Drug Discovery Institute

Structure Based Drug Discovery

Our Structure-Based Drug Discovery (SBDD) capability supports target characterization, small-molecule hit identification, and hit-to-lead development by combining structural information with computational tools in the areas of molecular modeling and simulation and cheminformatics. We also develop software and optimize computational protocols for various projects.

Our Approach

We use a computational approach to understand target structures and interactions with ligands. This is an efficient, economical way to identify compounds that can be used to generate and optimize lead small-molecule drugs. Our objective is to reduce the time and cost for Mount Sinai researchers to discover compounds that modulate the function of specific target proteins. At the same time, we provide detailed structural information about protein-ligand interactions, which can be used to optimize these ligands.

We provide access to databases, state-of-the-art software, and expert support for protein sequence and structure analysis, protein structure modeling, characterization of protein-ligand interactions, virtual screening, and cheminformatics.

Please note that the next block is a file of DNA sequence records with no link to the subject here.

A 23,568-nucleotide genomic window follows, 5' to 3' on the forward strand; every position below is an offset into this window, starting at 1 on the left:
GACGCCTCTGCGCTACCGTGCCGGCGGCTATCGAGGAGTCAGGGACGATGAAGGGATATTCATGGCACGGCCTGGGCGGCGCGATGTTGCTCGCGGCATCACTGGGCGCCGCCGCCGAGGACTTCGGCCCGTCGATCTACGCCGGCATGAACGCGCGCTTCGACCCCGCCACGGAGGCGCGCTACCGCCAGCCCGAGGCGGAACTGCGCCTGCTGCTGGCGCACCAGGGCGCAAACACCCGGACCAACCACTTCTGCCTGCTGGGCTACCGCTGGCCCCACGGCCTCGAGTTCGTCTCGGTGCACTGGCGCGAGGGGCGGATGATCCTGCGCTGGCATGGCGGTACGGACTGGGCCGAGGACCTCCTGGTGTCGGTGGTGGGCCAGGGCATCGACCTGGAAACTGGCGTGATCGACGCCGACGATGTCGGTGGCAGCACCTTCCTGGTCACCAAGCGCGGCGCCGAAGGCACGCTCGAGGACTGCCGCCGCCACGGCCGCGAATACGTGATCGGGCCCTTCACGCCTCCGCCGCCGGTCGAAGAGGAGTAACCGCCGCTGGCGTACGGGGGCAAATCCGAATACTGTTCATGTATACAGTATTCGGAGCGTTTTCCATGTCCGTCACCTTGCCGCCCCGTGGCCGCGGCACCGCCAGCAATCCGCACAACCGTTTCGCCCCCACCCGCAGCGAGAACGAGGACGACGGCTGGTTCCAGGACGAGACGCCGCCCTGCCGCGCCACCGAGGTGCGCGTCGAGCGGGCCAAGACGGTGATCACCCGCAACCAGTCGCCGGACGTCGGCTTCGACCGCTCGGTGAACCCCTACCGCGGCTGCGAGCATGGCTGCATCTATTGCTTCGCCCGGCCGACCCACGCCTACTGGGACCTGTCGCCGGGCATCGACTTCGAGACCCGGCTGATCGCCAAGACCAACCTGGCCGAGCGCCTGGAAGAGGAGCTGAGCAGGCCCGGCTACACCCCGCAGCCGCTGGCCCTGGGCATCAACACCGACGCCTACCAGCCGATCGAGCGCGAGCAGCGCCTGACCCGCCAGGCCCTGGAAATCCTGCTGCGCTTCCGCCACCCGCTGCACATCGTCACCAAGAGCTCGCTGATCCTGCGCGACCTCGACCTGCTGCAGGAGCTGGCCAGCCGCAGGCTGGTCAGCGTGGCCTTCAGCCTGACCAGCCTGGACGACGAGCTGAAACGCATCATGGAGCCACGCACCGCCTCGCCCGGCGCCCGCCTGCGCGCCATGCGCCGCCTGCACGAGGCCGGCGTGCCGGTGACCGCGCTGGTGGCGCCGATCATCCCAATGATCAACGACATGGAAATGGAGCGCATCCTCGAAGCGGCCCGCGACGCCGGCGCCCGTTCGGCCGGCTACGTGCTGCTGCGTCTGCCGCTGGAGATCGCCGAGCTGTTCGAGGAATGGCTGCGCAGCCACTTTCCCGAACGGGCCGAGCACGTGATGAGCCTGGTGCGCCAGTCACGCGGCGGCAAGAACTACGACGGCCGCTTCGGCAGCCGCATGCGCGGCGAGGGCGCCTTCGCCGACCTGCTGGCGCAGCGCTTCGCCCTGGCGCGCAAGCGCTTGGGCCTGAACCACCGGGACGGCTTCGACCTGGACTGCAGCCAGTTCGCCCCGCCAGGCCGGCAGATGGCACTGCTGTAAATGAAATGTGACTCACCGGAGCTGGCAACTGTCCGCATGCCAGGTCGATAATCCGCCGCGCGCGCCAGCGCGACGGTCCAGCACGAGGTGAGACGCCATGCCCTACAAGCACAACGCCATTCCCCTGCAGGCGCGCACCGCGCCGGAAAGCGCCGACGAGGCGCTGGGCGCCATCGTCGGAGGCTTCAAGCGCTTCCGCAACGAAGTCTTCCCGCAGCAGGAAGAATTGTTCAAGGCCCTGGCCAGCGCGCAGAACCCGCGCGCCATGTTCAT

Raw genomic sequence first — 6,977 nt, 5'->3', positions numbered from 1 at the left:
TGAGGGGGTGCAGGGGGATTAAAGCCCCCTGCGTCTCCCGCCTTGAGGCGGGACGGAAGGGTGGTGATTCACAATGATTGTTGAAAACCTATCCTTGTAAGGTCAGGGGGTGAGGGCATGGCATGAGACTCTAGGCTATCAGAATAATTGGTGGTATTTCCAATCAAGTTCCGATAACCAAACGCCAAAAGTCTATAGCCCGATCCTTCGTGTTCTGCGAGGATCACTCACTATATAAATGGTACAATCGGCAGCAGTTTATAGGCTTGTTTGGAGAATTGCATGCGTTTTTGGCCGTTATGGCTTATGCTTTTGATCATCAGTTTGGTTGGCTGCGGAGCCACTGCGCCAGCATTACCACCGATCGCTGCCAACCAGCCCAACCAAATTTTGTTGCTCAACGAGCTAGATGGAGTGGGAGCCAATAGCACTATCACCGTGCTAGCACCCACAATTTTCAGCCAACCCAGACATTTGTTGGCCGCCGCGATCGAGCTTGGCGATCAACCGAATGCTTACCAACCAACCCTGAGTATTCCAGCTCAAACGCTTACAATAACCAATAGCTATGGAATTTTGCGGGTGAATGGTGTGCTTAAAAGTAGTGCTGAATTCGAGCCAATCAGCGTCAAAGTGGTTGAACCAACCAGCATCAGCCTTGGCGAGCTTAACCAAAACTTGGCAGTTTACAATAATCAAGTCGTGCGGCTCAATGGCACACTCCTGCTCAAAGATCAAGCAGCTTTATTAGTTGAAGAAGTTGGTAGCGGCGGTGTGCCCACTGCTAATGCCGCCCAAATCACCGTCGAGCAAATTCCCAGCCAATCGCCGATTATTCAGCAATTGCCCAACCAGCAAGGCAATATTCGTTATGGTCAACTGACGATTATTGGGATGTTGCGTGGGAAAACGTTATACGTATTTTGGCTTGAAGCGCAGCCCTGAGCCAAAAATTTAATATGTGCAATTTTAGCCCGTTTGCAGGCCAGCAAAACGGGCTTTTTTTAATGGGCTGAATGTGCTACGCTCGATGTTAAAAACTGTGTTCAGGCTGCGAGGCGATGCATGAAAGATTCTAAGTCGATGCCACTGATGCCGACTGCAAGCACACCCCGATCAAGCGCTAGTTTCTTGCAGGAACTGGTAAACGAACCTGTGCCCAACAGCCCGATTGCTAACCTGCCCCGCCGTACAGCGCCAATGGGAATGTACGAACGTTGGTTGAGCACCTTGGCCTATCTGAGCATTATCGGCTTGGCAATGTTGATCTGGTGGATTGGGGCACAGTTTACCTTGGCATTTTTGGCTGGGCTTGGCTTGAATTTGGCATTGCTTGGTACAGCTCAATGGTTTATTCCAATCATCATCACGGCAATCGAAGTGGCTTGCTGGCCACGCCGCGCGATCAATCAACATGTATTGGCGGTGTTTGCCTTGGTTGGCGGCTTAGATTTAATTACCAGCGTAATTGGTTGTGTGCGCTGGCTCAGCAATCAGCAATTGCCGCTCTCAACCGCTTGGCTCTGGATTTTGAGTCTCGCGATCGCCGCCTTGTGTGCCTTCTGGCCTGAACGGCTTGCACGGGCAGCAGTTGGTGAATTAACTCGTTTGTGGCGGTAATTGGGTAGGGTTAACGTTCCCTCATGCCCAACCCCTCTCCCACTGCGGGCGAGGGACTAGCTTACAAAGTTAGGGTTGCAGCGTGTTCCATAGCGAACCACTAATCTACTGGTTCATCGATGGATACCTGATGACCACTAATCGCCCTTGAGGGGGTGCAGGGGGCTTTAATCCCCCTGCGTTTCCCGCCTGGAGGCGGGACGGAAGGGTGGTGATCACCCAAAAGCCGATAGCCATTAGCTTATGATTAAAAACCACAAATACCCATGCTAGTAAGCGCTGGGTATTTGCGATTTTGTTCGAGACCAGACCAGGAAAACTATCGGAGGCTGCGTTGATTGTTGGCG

Our computational services allow screening of Icahn School of Medicine at Mount Sinai's small-molecule libraries in the absence of a high-throughput assay, and also provide computational screening of larger libraries of millions of commercially available compounds. We work closely with other groups at the Drug Discovery Institute, especially Medicinal Chemistry. These interactions facilitate the experimental validation and optimization of small-molecule compounds identified in computational screens.

Tools

In SBDD, we use the following tools to screen molecules:

  • Protein structure modeling (homology modeling, protein-protein docking, etc.)
  • Molecular dynamics simulations
  • Binding site identification and characterization
  • Modeling of protein-ligand complex structures
  • In silico screening of compound libraries (target and ligand-based)
  • Virtual small-molecule libraries containing 20+ million purchasable compounds
  • Bioactivity databases
  • Cheminformatics support for compound selection (e.g. drug-likeness)
  • Cheminformatics for compound fragmentation, comparison, clustering, etc.